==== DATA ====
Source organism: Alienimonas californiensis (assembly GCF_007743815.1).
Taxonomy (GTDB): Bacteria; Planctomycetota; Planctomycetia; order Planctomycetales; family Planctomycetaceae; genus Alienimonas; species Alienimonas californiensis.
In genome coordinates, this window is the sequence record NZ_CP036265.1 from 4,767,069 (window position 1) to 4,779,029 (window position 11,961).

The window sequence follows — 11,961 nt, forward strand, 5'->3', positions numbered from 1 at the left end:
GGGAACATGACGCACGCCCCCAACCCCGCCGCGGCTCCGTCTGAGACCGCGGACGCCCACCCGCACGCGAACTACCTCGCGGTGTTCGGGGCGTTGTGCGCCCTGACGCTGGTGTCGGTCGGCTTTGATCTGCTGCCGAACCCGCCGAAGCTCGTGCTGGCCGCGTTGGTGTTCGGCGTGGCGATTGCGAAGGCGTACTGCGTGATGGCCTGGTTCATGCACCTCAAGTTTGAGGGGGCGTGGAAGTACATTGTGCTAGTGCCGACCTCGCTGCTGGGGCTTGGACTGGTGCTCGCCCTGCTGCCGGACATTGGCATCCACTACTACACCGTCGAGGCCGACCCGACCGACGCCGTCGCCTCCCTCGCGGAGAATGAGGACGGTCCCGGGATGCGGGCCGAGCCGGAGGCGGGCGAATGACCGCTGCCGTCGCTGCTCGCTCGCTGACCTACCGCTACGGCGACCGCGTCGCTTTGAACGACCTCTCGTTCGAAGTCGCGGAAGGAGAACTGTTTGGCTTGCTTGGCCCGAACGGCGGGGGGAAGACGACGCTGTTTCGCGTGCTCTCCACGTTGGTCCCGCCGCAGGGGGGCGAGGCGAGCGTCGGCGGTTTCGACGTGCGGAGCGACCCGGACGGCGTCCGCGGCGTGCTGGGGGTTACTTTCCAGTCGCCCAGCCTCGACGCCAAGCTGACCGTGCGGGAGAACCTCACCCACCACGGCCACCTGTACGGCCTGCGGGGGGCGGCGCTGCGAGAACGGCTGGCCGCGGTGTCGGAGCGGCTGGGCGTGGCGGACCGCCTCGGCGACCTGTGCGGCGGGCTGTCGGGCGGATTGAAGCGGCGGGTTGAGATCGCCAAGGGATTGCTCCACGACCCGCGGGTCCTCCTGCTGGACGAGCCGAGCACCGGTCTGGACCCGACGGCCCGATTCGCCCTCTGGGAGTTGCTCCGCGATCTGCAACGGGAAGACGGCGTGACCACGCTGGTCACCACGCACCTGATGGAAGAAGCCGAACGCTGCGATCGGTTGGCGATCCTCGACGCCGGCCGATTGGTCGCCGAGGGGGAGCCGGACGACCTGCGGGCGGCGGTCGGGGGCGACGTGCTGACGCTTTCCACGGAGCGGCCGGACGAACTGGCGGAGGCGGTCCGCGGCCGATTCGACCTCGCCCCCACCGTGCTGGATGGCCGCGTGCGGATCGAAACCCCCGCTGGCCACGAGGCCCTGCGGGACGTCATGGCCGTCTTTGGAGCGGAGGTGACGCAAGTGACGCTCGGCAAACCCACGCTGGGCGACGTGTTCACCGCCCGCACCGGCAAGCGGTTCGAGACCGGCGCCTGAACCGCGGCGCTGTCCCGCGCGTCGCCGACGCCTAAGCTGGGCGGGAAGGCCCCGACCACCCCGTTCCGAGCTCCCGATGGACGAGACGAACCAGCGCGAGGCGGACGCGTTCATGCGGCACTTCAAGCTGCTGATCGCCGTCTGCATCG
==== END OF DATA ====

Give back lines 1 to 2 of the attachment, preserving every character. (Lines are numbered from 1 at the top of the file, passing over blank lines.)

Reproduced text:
Source organism: Alienimonas californiensis (assembly GCF_007743815.1).
Taxonomy (GTDB): Bacteria; Planctomycetota; Planctomycetia; order Planctomycetales; family Planctomycetaceae; genus Alienimonas; species Alienimonas californiensis.